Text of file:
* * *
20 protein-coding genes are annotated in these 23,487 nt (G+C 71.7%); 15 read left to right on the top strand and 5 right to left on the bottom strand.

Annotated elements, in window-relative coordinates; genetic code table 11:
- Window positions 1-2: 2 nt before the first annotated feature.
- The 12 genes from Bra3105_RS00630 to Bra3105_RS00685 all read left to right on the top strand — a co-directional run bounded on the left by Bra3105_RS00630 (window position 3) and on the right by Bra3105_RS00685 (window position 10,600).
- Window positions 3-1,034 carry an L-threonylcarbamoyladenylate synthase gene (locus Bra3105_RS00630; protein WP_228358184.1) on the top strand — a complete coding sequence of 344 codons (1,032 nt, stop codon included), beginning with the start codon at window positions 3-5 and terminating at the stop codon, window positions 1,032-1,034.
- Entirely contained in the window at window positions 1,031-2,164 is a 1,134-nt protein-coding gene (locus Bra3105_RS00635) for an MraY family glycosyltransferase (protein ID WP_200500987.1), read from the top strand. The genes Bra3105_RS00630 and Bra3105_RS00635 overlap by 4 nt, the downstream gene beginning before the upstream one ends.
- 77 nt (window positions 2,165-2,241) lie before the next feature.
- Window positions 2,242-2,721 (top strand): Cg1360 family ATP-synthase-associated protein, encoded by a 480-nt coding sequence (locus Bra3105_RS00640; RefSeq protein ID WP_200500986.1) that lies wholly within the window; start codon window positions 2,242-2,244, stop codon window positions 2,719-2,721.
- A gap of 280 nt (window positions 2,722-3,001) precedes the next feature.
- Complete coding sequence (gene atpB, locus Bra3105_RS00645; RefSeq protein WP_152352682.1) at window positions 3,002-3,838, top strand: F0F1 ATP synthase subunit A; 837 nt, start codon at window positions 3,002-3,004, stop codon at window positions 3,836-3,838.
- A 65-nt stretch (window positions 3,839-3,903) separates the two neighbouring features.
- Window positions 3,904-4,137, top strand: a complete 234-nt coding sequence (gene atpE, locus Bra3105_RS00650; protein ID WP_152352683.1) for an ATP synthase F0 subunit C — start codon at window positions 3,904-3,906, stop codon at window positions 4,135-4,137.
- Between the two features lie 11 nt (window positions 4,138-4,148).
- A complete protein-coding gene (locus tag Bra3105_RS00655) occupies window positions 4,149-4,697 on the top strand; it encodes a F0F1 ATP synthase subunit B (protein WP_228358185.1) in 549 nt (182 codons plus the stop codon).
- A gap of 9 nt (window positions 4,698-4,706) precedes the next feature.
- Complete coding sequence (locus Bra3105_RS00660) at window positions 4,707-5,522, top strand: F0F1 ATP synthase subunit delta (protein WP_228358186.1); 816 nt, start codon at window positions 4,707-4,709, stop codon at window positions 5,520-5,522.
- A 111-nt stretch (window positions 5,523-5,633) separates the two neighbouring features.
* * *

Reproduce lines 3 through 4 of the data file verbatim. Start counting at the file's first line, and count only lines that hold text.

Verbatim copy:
- Window positions 1-2: 2 nt before the first annotated feature.
- The 12 genes from Bra3105_RS00630 to Bra3105_RS00685 all read left to right on the top strand — a co-directional run bounded on the left by Bra3105_RS00630 (window position 3) and on the right by Bra3105_RS00685 (window position 10,600).